To deal with misconfigurations and authentication issues, security teams will need to monitor and limit apps that can connect to vital SaaS apps. Permissions and access rights to connect various SaaS apps will need to be detailed. MFA (Multi-factor Authentication) will be the de-facto norm. Companies will adopt the zero-trust model, especially when dealing with unsecured devices and networks. Security toolsets such as SSPM or SaaS Security Posture Management will become accepted best practices. SSPM essentially refers to a suite of automated security tools, enabling Security and IT teams to gain valuable insight into their SaaS environments while also managing the system’s overall security posture. SSPM prevents misconfiguration by continuously monitoring the configuration changes and undocumented feature releases. It also checks compliance settings and evaluates access and authentication as per the security guidelines. The combination of zero trust and SSP can help mitigate misconfiguration, authentication, and non-compliance issues.
#3 AI Will Power Both Cybersecurity and Sophisticated Ransomware Attacks
Ransomware has moved beyond its old-school skull and crossbones to avant-garde sophistication. We now have Ransomware as a Service (RaaS), where malicious actors use a platform to initiate and sustain a ransomware attack and double extortion, where valuable data is leaked out for a double ransom or a sale on the dark web. Cybercriminals will level up their game by harnessing Artificial Intelligence (AI) to innovate tactics and techniques to evade detection and compromise systems. In particular, AI-fuelled ransomware will challenge MFA and Endpoint Detection and Response (EDR) technologies – the adversaries of ransomware. Thus, organizations will need to focus their ransomware incident response plan not only on detection and protection but also on recovery and remediation. This can significantly reduce the damage of the ransomware attack by lowering downtime and improving business continuity. In fact, research by Sophos indicated that ransomware recovery and remediation form the bulk of the cost of ransomware at an average of 1mn USD.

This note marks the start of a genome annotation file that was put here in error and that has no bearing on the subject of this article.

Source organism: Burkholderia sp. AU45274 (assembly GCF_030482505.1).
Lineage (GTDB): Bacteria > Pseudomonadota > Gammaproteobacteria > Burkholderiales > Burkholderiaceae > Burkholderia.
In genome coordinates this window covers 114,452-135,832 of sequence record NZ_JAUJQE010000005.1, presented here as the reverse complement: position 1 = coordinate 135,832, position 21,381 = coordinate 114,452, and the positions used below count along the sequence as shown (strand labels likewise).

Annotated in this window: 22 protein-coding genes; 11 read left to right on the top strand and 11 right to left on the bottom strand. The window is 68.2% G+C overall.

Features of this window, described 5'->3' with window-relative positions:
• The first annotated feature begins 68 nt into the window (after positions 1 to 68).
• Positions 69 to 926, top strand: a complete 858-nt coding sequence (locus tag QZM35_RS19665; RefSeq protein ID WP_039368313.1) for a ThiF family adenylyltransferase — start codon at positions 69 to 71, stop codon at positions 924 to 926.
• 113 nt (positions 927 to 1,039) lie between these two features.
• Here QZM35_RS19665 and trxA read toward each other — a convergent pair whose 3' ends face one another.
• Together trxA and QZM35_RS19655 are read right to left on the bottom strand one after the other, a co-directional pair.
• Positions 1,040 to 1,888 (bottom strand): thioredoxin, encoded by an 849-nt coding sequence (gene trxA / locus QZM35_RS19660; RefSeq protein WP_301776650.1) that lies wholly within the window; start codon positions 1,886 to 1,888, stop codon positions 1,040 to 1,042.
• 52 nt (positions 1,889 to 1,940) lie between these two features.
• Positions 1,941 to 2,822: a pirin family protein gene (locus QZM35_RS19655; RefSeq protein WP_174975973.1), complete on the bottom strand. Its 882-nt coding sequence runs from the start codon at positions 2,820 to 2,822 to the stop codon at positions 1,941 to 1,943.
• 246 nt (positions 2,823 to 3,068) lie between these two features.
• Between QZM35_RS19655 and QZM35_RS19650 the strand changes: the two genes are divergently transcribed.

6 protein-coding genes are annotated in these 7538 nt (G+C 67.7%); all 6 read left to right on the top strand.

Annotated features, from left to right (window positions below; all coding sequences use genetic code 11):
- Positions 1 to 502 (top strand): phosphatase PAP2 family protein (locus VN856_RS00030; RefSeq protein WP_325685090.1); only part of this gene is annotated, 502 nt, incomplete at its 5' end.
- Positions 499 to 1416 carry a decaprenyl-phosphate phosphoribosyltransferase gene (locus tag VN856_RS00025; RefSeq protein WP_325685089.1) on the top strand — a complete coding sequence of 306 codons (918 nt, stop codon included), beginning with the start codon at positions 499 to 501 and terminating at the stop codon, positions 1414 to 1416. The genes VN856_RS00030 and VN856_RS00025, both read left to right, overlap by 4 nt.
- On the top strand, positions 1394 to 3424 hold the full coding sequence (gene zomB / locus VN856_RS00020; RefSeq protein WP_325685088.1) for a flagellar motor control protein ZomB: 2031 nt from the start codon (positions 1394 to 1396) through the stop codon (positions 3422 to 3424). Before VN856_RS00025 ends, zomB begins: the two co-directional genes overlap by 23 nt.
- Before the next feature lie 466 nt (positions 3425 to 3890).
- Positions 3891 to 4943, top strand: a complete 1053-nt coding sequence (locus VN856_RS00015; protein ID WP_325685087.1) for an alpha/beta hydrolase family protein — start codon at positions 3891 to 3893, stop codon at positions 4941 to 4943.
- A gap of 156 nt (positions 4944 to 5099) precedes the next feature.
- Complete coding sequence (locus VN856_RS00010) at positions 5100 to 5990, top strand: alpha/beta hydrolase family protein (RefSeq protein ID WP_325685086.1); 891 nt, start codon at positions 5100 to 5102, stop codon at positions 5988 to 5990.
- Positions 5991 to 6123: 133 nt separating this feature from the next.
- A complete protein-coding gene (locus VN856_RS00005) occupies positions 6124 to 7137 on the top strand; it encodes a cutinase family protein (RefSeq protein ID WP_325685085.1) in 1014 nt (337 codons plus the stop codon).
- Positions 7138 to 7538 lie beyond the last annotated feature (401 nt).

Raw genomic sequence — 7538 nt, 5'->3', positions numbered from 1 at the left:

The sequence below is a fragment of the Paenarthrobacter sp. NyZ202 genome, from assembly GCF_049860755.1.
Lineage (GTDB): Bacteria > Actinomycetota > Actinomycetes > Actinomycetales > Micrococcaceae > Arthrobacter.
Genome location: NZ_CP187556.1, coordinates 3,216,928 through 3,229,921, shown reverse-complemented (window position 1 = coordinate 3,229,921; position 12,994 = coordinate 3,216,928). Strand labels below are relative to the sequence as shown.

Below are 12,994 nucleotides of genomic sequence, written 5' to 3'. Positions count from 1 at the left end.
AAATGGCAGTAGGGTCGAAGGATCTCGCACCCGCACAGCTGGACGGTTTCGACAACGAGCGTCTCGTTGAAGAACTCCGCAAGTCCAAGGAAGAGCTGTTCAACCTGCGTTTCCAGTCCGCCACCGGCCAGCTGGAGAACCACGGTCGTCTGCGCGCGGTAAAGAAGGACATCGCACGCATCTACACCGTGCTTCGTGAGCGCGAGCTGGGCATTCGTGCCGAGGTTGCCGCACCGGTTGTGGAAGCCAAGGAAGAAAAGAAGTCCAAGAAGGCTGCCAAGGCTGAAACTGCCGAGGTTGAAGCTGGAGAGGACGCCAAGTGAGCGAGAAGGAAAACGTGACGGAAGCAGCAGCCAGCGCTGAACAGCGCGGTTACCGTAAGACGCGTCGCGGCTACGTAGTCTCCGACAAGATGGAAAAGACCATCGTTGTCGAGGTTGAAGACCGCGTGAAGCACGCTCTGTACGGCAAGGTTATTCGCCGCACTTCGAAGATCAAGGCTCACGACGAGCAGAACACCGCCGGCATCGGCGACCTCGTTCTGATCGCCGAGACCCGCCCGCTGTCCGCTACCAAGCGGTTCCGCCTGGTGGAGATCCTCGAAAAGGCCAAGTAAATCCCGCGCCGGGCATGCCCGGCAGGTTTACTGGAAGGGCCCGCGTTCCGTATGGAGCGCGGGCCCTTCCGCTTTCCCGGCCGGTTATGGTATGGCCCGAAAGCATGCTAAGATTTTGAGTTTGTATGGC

Similarly, AI will also be tapped into by cybersecurity solutions. The global artificial intelligence in the cybersecurity market is expected to grow at a compound annual growth rate of 24.3% from 2022 to 2030 to reach USD 93.75 billion by 2030. AI will leverage machine learning and deep learning to detect patterns in the network, classify them, and then identify any anomalies or security threats that deviate from standard behavior. This will allow companies to respond quickly with appropriate measures before further damage is done.
CloudAlly’s Unrelenting Focus on Security
We at CloudAlly have always been fanatical about security, especially with backups being targeted by hackers and increasing supply chain attacks.We ensure the security of your SaaS data with impeccable security credentials. These include cloud-to-cloud immutable and resilient AWS storage, AES-256-bit encryption, 3-2-1 backup rule compliance, GDPR and HIPAA compliance, ISO certification and secure authentication via SAML-Okta, OAuth, and MFA support.
Comprehensively protect all your SaaS data – Microsoft 365 (Mail, Teams, OneDrive, SharePoint, Calendar, Contacts, Tasks, Groups), Salesforce, Google Workspace, Dropbox, and Box, with metadata included. Recover ASAP from ransomware with unlimited retention and 1-click recovery. All with unbeatable pay-as-you-go pricing and zero-tiered no-fine-print licensing. Book a demo now to explore how you can secure your SaaS data.